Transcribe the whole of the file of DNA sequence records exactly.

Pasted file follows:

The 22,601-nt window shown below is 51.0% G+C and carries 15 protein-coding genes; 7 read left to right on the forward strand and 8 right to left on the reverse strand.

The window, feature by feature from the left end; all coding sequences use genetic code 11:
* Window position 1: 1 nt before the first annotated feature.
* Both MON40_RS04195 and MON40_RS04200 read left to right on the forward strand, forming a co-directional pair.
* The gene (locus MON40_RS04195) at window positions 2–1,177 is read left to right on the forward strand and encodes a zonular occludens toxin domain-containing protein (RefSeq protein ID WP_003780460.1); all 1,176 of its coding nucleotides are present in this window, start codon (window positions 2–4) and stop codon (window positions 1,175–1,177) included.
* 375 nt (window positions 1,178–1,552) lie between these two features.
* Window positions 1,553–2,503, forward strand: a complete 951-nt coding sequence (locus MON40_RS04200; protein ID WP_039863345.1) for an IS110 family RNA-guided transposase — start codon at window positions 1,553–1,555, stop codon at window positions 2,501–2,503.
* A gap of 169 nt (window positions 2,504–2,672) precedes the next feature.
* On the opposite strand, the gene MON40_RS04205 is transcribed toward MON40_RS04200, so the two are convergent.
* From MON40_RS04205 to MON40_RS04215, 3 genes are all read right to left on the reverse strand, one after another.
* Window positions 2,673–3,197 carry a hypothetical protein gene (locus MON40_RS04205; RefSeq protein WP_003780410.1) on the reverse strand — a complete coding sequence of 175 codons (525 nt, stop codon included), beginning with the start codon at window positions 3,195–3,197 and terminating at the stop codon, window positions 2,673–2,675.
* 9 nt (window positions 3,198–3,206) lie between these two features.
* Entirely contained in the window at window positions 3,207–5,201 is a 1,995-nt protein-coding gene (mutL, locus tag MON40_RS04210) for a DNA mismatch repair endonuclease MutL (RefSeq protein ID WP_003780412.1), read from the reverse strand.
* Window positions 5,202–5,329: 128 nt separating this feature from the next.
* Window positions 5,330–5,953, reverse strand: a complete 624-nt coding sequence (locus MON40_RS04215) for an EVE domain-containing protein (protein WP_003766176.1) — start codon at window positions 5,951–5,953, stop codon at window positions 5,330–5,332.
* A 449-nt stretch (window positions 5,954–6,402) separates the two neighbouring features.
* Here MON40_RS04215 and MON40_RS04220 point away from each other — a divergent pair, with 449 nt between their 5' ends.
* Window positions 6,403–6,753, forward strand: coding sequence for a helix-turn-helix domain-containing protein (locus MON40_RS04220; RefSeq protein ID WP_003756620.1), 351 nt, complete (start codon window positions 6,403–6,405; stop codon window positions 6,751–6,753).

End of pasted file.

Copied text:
The 22,601-nt window shown below is 51.0% G+C and carries 15 protein-coding genes; 7 read left to right on the forward strand and 8 right to left on the reverse strand.

The window, feature by feature from the left end; all coding sequences use genetic code 11:
* Window position 1: 1 nt before the first annotated feature.
* Both MON40_RS04195 and MON40_RS04200 read left to right on the forward strand, forming a co-directional pair.
* The gene (locus MON40_RS04195) at window positions 2–1,177 is read left to right on the forward strand and encodes a zonular occludens toxin domain-containing protein (RefSeq protein ID WP_003780460.1); all 1,176 of its coding nucleotides are present in this window, start codon (window positions 2–4) and stop codon (window positions 1,175–1,177) included.
* 375 nt (window positions 1,178–1,552) lie between these two features.
* Window positions 1,553–2,503, forward strand: a complete 951-nt coding sequence (locus MON40_RS04200; protein ID WP_039863345.1) for an IS110 family RNA-guided transposase — start codon at window positions 1,553–1,555, stop codon at window positions 2,501–2,503.
* A gap of 169 nt (window positions 2,504–2,672) precedes the next feature.
* On the opposite strand, the gene MON40_RS04205 is transcribed toward MON40_RS04200, so the two are convergent.
* From MON40_RS04205 to MON40_RS04215, 3 genes are all read right to left on the reverse strand, one after another.
* Window positions 2,673–3,197 carry a hypothetical protein gene (locus MON40_RS04205; RefSeq protein WP_003780410.1) on the reverse strand — a complete coding sequence of 175 codons (525 nt, stop codon included), beginning with the start codon at window positions 3,195–3,197 and terminating at the stop codon, window positions 2,673–2,675.
* 9 nt (window positions 3,198–3,206) lie between these two features.
* Entirely contained in the window at window positions 3,207–5,201 is a 1,995-nt protein-coding gene (mutL, locus tag MON40_RS04210) for a DNA mismatch repair endonuclease MutL (RefSeq protein ID WP_003780412.1), read from the reverse strand.
* Window positions 5,202–5,329: 128 nt separating this feature from the next.
* Window positions 5,330–5,953, reverse strand: a complete 624-nt coding sequence (locus MON40_RS04215) for an EVE domain-containing protein (protein WP_003766176.1) — start codon at window positions 5,951–5,953, stop codon at window positions 5,330–5,332.
* A 449-nt stretch (window positions 5,954–6,402) separates the two neighbouring features.
* Here MON40_RS04215 and MON40_RS04220 point away from each other — a divergent pair, with 449 nt between their 5' ends.
* Window positions 6,403–6,753, forward strand: coding sequence for a helix-turn-helix domain-containing protein (locus MON40_RS04220; RefSeq protein ID WP_003756620.1), 351 nt, complete (start codon window positions 6,403–6,405; stop codon window positions 6,751–6,753).